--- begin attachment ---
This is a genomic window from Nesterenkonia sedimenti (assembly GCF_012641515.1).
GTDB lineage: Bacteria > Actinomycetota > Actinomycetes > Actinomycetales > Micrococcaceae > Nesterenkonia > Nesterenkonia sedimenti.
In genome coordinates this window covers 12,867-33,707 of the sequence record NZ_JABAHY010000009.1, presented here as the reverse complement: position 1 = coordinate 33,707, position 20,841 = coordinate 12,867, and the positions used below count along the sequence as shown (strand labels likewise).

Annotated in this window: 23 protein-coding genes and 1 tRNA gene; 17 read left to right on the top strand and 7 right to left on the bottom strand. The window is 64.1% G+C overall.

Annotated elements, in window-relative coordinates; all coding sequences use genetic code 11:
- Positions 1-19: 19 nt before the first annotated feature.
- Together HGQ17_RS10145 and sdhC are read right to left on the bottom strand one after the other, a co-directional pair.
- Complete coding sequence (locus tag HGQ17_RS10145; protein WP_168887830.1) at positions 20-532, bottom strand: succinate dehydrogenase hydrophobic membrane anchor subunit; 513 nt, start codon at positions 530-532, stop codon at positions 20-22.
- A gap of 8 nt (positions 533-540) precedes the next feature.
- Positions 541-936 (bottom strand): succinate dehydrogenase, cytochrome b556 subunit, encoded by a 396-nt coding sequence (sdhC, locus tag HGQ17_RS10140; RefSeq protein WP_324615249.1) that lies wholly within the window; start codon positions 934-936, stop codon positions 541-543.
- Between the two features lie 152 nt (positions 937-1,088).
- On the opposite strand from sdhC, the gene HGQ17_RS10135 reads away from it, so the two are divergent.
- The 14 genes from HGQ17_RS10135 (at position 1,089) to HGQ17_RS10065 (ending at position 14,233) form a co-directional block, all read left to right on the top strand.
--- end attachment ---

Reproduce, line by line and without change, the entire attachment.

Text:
This is a genomic window from Nesterenkonia sedimenti (assembly GCF_012641515.1).
GTDB lineage: Bacteria > Actinomycetota > Actinomycetes > Actinomycetales > Micrococcaceae > Nesterenkonia > Nesterenkonia sedimenti.
In genome coordinates this window covers 12,867-33,707 of the sequence record NZ_JABAHY010000009.1, presented here as the reverse complement: position 1 = coordinate 33,707, position 20,841 = coordinate 12,867, and the positions used below count along the sequence as shown (strand labels likewise).

Annotated in this window: 23 protein-coding genes and 1 tRNA gene; 17 read left to right on the top strand and 7 right to left on the bottom strand. The window is 64.1% G+C overall.

Annotated elements, in window-relative coordinates; all coding sequences use genetic code 11:
- Positions 1-19: 19 nt before the first annotated feature.
- Together HGQ17_RS10145 and sdhC are read right to left on the bottom strand one after the other, a co-directional pair.
- Complete coding sequence (locus tag HGQ17_RS10145; protein WP_168887830.1) at positions 20-532, bottom strand: succinate dehydrogenase hydrophobic membrane anchor subunit; 513 nt, start codon at positions 530-532, stop codon at positions 20-22.
- A gap of 8 nt (positions 533-540) precedes the next feature.
- Positions 541-936 (bottom strand): succinate dehydrogenase, cytochrome b556 subunit, encoded by a 396-nt coding sequence (sdhC, locus tag HGQ17_RS10140; RefSeq protein WP_324615249.1) that lies wholly within the window; start codon positions 934-936, stop codon positions 541-543.
- Between the two features lie 152 nt (positions 937-1,088).
- On the opposite strand from sdhC, the gene HGQ17_RS10135 reads away from it, so the two are divergent.
- The 14 genes from HGQ17_RS10135 (at position 1,089) to HGQ17_RS10065 (ending at position 14,233) form a co-directional block, all read left to right on the top strand.